Molecules/Matter & Energy

A first look at the roots of sight, plus fading blues, steady birds and more in this week’s news

Seeing rods in the eye
Rods in healthy human eyes have been imaged for the first time, thanks to technology borrowed from telescopes. These tiny light-sensitive cells are difficult to spot because the human eye distorts light, much as the Earth’s atmosphere does. But adaptive optics — laser beams like those that help astronomers measure and compensate for these distortions — cleared things up for a team led by Alfredo Dubra Suarez of the University of Rochester. Being able to routinely monitor rods could help doctors better understand night blindness, retinitis pigmentosa and other degenerative diseases, the researchers report in the July 1 Biomedical Optics Express.Devin Powell

Secret to birds’ steady gaze
Some birds may keep their gaze steady while hovering by rotating their bodies around their eyes. When a Japanese white-eye pushes its wings downward, the forces created rotate the entire bird forward, lowering the eyes just enough to counteract the upwards jerk of the body. This keeps the eyes still, as revealed in high-speed videos of several birds showing air flow beneath the wings. Other research has suggested that the neck and brain also play a role in adjusting the eyes. This new aerodynamic trick could be useful in stabilizing manmade fliers, physicists at National Taiwan University report in an upcoming Physical Review E.Devin Powell

Paintings lose the blues
A rich blue pigment’s propensity to fade to gray has finally been explained by chemists, hundreds of years after the pigment’s heyday. From the 16th to 18th centuries, artists intensified their blues with smalt, usually a combination of potassium, silicon, and cobalt. Potassium leaching from the pigment was implicated in the eventual discoloration, but the chemistry wasn’t clear. Now investigations by researchers in France and England of several art works from the Louvre and London’s National Gallery reveal that when potassium departs, cobalt atoms lose their stability and no longer can keep themselves in a structural arrangement that reflects vibrant blue. The work is reported in an upcoming Analytical Chemistry. —Rachel Ehrenberg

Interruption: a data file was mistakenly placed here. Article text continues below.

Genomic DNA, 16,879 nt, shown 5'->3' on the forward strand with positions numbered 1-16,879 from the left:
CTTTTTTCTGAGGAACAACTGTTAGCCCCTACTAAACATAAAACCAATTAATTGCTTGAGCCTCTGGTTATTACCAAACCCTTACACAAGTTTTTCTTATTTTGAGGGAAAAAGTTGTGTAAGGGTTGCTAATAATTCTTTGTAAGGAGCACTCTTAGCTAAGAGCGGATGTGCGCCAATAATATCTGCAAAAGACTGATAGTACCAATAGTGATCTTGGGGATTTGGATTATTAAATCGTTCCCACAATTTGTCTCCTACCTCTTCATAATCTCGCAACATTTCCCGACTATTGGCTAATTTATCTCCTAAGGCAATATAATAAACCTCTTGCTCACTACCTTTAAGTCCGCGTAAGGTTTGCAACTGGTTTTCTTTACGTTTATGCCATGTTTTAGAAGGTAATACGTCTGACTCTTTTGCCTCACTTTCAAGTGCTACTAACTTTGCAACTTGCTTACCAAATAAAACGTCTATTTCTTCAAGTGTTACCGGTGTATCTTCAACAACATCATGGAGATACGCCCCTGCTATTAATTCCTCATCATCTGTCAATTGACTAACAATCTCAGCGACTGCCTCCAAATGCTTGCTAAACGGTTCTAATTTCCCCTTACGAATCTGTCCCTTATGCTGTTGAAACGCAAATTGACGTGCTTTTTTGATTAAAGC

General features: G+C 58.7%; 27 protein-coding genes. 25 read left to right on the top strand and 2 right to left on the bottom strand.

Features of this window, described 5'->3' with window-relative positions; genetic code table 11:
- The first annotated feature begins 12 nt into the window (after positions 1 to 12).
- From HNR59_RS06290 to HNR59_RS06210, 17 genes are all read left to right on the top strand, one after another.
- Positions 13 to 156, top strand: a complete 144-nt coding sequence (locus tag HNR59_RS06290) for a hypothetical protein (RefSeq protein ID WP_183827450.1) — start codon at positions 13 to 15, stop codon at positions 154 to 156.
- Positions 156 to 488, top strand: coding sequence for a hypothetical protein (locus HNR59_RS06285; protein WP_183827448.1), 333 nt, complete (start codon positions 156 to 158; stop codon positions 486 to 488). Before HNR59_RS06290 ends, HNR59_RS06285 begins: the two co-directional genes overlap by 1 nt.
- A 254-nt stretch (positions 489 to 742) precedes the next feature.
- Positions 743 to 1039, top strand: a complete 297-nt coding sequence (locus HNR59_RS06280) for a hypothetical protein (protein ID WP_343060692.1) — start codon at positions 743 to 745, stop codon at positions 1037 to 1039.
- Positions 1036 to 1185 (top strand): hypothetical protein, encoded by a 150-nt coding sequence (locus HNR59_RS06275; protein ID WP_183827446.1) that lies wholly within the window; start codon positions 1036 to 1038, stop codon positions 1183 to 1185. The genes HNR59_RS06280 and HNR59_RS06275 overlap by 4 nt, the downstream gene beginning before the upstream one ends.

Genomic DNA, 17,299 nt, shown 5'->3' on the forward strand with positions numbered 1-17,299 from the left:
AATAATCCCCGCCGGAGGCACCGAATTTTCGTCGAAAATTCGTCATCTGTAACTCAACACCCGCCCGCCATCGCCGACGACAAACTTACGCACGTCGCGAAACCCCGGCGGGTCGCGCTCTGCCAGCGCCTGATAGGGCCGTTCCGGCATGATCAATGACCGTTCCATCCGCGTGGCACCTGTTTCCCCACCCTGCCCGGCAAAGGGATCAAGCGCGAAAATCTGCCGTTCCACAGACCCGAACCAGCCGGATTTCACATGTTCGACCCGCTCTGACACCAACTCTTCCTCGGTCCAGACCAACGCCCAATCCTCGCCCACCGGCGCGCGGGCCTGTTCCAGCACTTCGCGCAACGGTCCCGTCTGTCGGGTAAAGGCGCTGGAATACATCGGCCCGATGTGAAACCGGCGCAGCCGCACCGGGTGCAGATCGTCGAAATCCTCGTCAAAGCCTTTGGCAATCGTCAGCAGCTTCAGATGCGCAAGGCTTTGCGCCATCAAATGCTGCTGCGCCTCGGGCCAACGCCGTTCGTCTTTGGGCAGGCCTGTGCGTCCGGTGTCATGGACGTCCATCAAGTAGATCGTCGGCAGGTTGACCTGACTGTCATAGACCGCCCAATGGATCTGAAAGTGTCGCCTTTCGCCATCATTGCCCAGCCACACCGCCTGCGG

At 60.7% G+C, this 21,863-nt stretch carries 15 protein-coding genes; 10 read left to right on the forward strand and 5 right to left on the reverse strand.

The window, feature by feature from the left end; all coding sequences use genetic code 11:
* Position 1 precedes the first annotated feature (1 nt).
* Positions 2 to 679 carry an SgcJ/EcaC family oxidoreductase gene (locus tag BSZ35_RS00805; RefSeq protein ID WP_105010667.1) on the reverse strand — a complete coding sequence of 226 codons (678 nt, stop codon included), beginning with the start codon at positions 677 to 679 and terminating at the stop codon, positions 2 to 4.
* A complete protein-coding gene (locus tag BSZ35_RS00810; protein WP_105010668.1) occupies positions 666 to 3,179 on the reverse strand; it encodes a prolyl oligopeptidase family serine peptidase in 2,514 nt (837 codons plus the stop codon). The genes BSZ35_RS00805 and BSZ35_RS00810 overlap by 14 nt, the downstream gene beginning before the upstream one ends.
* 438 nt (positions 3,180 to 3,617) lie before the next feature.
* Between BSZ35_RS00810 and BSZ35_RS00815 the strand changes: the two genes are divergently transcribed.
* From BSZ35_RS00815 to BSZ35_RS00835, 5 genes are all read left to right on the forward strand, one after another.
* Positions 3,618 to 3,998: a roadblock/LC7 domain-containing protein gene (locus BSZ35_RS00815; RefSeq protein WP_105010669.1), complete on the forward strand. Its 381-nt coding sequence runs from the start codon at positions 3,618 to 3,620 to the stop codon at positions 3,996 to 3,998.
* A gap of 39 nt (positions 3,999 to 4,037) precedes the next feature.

Bones bared with light
By taking advantage of a protein’s fondness for bone, scientists have created a fluorescent tag that binds to and reveals skeletal structures in great detail, experiments in mice reveal. The new seek-and-glow tag, described online June 9 in ChemBioChem, is derived from a natural bone-binding protein called osteocalcin that seeks and sticks to hydroxyapatite, the main component of bone. The new tag could help researchers detect calcification in arteries or breast tissue and track the progression of bone diseases, say scientists from the Methodist Hospital Research Institute in Houston. —Rachel Ehrenberg

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